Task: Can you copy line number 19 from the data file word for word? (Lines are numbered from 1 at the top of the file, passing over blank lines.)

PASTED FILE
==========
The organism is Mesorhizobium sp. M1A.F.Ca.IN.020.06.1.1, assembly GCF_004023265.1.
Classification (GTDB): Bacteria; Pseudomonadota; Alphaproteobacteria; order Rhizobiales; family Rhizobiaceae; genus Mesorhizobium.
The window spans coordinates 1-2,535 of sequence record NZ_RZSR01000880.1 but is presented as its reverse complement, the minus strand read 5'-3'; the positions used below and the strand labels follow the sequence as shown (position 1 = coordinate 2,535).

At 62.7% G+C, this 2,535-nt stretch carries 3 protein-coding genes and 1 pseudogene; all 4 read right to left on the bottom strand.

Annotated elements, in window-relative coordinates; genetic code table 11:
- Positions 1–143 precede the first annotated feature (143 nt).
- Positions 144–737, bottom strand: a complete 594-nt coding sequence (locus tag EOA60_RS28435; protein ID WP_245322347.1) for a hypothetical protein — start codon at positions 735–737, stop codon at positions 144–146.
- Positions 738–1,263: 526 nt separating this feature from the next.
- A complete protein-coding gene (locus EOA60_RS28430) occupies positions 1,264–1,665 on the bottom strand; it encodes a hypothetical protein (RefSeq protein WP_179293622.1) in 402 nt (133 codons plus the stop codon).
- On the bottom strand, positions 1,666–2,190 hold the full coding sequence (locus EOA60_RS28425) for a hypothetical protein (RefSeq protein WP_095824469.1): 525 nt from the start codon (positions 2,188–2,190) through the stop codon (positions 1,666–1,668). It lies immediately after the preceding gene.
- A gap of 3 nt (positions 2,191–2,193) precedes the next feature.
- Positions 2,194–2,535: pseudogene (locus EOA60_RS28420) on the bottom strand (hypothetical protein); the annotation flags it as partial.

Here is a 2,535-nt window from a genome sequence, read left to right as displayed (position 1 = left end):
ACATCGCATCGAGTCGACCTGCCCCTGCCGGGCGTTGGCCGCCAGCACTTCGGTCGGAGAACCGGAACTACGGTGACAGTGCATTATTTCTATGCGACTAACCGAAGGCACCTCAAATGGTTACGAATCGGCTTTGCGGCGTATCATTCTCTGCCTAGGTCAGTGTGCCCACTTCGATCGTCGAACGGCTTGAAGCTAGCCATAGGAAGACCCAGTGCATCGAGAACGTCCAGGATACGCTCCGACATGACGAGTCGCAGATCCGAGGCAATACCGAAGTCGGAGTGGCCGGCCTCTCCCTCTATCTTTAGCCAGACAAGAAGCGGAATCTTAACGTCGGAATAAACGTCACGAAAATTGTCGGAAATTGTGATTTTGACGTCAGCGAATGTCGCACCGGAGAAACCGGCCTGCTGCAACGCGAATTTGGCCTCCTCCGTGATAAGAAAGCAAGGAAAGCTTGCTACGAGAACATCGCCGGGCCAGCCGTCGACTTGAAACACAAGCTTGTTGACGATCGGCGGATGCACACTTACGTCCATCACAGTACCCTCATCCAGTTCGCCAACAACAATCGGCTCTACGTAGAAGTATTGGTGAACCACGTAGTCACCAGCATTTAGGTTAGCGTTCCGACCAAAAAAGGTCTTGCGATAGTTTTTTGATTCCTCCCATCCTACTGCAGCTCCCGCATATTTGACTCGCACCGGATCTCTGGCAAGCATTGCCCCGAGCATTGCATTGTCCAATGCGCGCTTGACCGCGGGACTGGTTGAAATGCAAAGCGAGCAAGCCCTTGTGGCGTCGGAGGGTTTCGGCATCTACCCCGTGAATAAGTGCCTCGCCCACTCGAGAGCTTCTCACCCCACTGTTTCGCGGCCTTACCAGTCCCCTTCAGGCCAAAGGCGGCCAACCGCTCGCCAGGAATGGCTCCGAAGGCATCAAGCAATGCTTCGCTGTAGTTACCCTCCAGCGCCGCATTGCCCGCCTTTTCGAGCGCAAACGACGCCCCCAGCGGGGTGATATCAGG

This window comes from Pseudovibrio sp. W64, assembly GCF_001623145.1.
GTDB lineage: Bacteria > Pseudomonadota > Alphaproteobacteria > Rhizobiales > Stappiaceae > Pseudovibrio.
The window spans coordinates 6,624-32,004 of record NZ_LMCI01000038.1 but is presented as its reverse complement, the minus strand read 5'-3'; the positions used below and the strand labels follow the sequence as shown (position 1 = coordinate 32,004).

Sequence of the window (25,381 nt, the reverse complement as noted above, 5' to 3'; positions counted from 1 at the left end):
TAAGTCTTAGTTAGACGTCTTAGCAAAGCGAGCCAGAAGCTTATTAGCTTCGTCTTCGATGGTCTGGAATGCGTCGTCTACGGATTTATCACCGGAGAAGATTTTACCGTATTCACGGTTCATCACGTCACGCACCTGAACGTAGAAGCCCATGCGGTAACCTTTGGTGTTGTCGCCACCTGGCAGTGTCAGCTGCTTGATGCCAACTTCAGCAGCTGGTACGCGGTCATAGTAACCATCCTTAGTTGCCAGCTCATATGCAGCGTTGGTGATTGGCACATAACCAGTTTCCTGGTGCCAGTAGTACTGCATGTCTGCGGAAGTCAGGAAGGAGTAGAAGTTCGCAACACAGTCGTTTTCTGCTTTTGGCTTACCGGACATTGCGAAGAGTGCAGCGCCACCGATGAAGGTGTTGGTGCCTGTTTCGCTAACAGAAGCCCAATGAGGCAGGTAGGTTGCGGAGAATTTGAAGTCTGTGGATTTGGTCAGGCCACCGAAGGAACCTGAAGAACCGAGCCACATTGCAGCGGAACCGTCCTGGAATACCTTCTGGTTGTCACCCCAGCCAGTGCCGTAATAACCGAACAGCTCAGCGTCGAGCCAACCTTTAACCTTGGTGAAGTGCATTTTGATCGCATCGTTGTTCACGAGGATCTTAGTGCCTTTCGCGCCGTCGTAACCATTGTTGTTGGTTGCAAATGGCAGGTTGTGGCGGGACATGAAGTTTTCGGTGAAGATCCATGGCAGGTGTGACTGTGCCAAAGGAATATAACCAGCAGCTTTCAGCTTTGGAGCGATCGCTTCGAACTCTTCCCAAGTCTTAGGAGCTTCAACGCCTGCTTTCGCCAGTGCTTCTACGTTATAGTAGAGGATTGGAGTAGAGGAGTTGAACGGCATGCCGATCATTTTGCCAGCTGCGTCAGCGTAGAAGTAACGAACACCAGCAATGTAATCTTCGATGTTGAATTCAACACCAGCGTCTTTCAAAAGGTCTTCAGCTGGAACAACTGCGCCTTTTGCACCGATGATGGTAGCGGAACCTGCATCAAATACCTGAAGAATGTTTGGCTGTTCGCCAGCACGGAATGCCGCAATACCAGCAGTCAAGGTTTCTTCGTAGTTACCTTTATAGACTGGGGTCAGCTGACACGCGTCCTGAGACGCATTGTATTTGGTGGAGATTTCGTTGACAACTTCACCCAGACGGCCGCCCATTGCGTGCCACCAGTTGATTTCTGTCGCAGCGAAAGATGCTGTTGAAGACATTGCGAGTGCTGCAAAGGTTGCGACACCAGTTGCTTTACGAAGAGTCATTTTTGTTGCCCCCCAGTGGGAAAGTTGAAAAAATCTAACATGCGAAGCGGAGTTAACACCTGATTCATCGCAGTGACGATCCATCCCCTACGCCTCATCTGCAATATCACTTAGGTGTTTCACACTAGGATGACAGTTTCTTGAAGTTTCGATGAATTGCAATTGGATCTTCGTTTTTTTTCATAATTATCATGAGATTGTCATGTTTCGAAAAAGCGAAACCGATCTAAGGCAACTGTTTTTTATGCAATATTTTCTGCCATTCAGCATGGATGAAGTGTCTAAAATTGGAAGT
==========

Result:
TAAGTCTTAGTTAGACGTCTTAGCAAAGCGAGCCAGAAGCTTATTAGCTTCGTCTTCGATGGTCTGGAATGCGTCGTCTACGGATTTATCACCGGAGAAGATTTTACCGTATTCACGGTTCATCACGTCACGCACCTGAACGTAGAAGCCCATGCGGTAACCTTTGGTGTTGTCGCCACCTGGCAGTGTCAGCTGCTTGATGCCAACTTCAGCAGCTGGTACGCGGTCATAGTAACCATCCTTAGTTGCCAGCTCATATGCAGCGTTGGTGATTGGCACATAACCAGTTTCCTGGTGCCAGTAGTACTGCATGTCTGCGGAAGTCAGGAAGGAGTAGAAGTTCGCAACACAGTCGTTTTCTGCTTTTGGCTTACCGGACATTGCGAAGAGTGCAGCGCCACCGATGAAGGTGTTGGTGCCTGTTTCGCTAACAGAAGCCCAATGAGGCAGGTAGGTTGCGGAGAATTTGAAGTCTGTGGATTTGGTCAGGCCACCGAAGGAACCTGAAGAACCGAGCCACATTGCAGCGGAACCGTCCTGGAATACCTTCTGGTTGTCACCCCAGCCAGTGCCGTAATAACCGAACAGCTCAGCGTCGAGCCAACCTTTAACCTTGGTGAAGTGCATTTTGATCGCATCGTTGTTCACGAGGATCTTAGTGCCTTTCGCGCCGTCGTAACCATTGTTGTTGGTTGCAAATGGCAGGTTGTGGCGGGACATGAAGTTTTCGGTGAAGATCCATGGCAGGTGTGACTGTGCCAAAGGAATATAACCAGCAGCTTTCAGCTTTGGAGCGATCGCTTCGAACTCTTCCCAAGTCTTAGGAGCTTCAACGCCTGCTTTCGCCAGTGCTTCTACGTTATAGTAGAGGATTGGAGTAGAGGAGTTGAACGGCATGCCGATCATTTTGCCAGCTGCGTCAGCGTAGAAGTAACGAACACCAGCAATGTAATCTTCGATGTTGAATTCAACACCAGCGTCTTTCAAAAGGTCTTCAGCTGGAACAACTGCGCCTTTTGCACCGATGATGGTAGCGGAACCTGCATCAAATACCTGAAGAATGTTTGGCTGTTCGCCAGCACGGAATGCCGCAATACCAGCAGTCAAGGTTTCTTCGTAGTTACCTTTATAGACTGGGGTCAGCTGACACGCGTCCTGAGACGCATTGTATTTGGTGGAGATTTCGTTGACAACTTCACCCAGACGGCCGCCCATTGCGTGCCACCAGTTGATTTCTGTCGCAGCGAAAGATGCTGTTGAAGACATTGCGAGTGCTGCAAAGGTTGCGACACCAGTTGCTTTACGAAGAGTCATTTTTGTTGCCCCCCAGTGGGAAAGTTGAAAAAATCTAACATGCGAAGCGGAGTTAACACCTGATTCATCGCAGTGACGATCCATCCCCTACGCCTCATCTGCAATATCACTTAGGTGTTTCACACTAGGATGACAGTTTCTTGAAGTTTCGATGAATTGCAATTGGATCTTCGTTTTTTTTCATAATTATCATGAGATTGTCATGTTTCGAAAAAGCGAAACCGATCTAAGGCAACTGTTTTTTATGCAATATTTTCTGCCATTCAGCATGGATGAAGTGTCTAAAATTGGAAGT